Know when to seek treatment for endometriosis and what treatment options might be available to you.
If your day-to-day activities are affected by painful periods, you’re not alone. Many women live with cramping, bloating and more throughout their cycles. And while they may not always indicate a serious health concern, it’s important to talk with your gynecologist about your symptoms because they can help you rule out conditions like endometriosis.
Find out what endometriosis is and when surgery might be necessary to find relief.
What is endometriosis?
Endometriosis is a health issue that can affect women through their childbearing years. It occurs when the tissue that typically lines your uterus grows in other parts of your body, most commonly in the lower abdomen, affecting the ovaries, fallopian tubes and tissue lining the pelvis.
“With endometriosis, the endometrial tissue outside the uterus acts the same way as it does inside the uterus, responding to the hormones the ovaries make each month, thickening and breaking down,” says Jennifer Gell, MD, an OB-GYN and division chief of reproductive endocrinology at Geisinger. “But because the tissue is outside the uterus on surfaces where it does not belong, inflammation occurs.”
This can cause irritation and scarring of the surrounding tissue. It can also cause symptoms including:
- Bleeding between periods
- Cramps during the weeks around menstruation
- Discomfort during bowel movements
- Heavy menstrual bleeding
- Lower back pain
- Pain during intercourse
- Painful periods
Treatments for endometriosis include:
- Over-the-counter pain medication to reduce inflammation and pain
- Contraceptives such as birth control pills, the patch or the ring
- Other types of hormone therapy
However, many of these treatment options also prevent women from trying to conceive, and they don’t treat infertility related to endometriosis.
“About one-third to one-half of women with endometriosis have trouble conceiving naturally without some medical intervention,” says Dr. Gell. For these women, a surgical procedure may be necessary.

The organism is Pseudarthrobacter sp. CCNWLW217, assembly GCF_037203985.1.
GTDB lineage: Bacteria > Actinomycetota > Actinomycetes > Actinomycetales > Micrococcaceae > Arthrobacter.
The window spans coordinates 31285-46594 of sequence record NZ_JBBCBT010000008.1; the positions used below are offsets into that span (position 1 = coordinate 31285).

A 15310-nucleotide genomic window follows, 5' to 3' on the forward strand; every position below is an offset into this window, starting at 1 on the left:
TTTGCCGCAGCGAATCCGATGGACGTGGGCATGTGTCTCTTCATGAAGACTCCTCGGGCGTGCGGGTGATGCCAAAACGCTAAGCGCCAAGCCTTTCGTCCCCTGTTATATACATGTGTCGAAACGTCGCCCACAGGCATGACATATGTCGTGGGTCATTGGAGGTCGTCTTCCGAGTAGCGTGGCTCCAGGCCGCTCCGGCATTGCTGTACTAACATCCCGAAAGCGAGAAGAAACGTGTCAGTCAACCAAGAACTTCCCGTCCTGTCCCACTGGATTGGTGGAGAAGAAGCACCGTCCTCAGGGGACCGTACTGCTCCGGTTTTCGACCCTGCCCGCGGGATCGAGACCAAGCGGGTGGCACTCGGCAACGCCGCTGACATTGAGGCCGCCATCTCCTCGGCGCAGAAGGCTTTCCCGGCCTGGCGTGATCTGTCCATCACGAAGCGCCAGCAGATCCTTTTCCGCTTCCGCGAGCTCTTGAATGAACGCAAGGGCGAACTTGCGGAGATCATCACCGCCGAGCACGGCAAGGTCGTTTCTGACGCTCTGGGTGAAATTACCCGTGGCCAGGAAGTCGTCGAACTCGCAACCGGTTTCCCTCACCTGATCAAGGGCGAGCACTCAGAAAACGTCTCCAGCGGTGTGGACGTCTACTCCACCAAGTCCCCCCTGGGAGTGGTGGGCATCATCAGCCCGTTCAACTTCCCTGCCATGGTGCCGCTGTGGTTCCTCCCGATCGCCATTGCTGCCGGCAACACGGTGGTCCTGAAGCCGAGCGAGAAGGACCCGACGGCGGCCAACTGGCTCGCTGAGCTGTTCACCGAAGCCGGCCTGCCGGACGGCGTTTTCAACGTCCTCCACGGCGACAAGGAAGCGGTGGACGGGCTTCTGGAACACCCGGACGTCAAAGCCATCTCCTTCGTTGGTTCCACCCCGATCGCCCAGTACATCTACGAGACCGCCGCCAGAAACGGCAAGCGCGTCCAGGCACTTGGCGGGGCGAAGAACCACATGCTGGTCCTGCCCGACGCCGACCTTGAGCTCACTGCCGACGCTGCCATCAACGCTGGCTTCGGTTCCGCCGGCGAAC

One procedure used to treat endometriosis is laparoscopic surgery to remove scar tissue, endometriosis and cysts that build up as a result of endometriosis. During the procedure, a surgeon will insert a tube with a small camera on the end into a small incision in the abdomen to find and remove the endometriosis.
“Laparoscopic surgery that keeps the ovaries and uterus intact may help a woman who’s trying to get pregnant, and it can reduce pain for other patients,” says Dr. Gell. “However, endometriosis and pain can come back after surgery.”
In some cases, more traditional abdominal surgery using a larger incision may be done to remove widespread endometriosis. In rare cases, a hysterectomy and oophorectomy may be necessary to fully treat advanced endometriosis. A hysterectomy is a surgical procedure to remove the uterus and cervix. An oophorectomy is a surgery to remove the ovaries.
Removing the ovaries will cause estrogen levels to drop, which will most likely reduce pain symptoms. However, this may also spur menopause symptoms. “This type of surgery is often a last resort for women with unmanageable pain who’ve tried other treatments with no success,” says Dr. Gell.
When trying to treat endometriosis, work with your doctor to find the best treatment option for you. With options from medications to surgery available, you can find relief from your pain.